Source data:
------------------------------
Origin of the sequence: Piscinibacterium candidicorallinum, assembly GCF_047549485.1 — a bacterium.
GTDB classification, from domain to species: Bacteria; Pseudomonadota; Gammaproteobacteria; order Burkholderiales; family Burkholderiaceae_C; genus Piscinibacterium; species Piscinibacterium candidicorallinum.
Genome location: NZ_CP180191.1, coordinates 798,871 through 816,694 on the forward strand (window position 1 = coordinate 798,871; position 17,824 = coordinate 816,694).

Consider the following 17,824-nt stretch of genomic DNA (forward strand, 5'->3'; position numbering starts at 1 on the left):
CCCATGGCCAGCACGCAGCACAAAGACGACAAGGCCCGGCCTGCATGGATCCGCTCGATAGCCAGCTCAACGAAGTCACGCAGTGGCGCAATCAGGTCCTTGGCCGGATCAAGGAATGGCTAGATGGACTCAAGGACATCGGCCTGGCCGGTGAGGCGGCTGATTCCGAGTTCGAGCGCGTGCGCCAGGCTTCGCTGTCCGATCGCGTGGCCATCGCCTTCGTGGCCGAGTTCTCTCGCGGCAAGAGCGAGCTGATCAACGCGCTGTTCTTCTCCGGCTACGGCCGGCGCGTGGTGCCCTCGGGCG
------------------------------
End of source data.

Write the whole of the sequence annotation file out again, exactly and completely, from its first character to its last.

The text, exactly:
Origin of the sequence: Piscinibacterium candidicorallinum, assembly GCF_047549485.1 — a bacterium.
GTDB classification, from domain to species: Bacteria; Pseudomonadota; Gammaproteobacteria; order Burkholderiales; family Burkholderiaceae_C; genus Piscinibacterium; species Piscinibacterium candidicorallinum.
Genome location: NZ_CP180191.1, coordinates 798,871 through 816,694 on the forward strand (window position 1 = coordinate 798,871; position 17,824 = coordinate 816,694).

Consider the following 17,824-nt stretch of genomic DNA (forward strand, 5'->3'; position numbering starts at 1 on the left):
CCCATGGCCAGCACGCAGCACAAAGACGACAAGGCCCGGCCTGCATGGATCCGCTCGATAGCCAGCTCAACGAAGTCACGCAGTGGCGCAATCAGGTCCTTGGCCGGATCAAGGAATGGCTAGATGGACTCAAGGACATCGGCCTGGCCGGTGAGGCGGCTGATTCCGAGTTCGAGCGCGTGCGCCAGGCTTCGCTGTCCGATCGCGTGGCCATCGCCTTCGTGGCCGAGTTCTCTCGCGGCAAGAGCGAGCTGATCAACGCGCTGTTCTTCTCCGGCTACGGCCGGCGCGTGGTGCCCTCGGGCG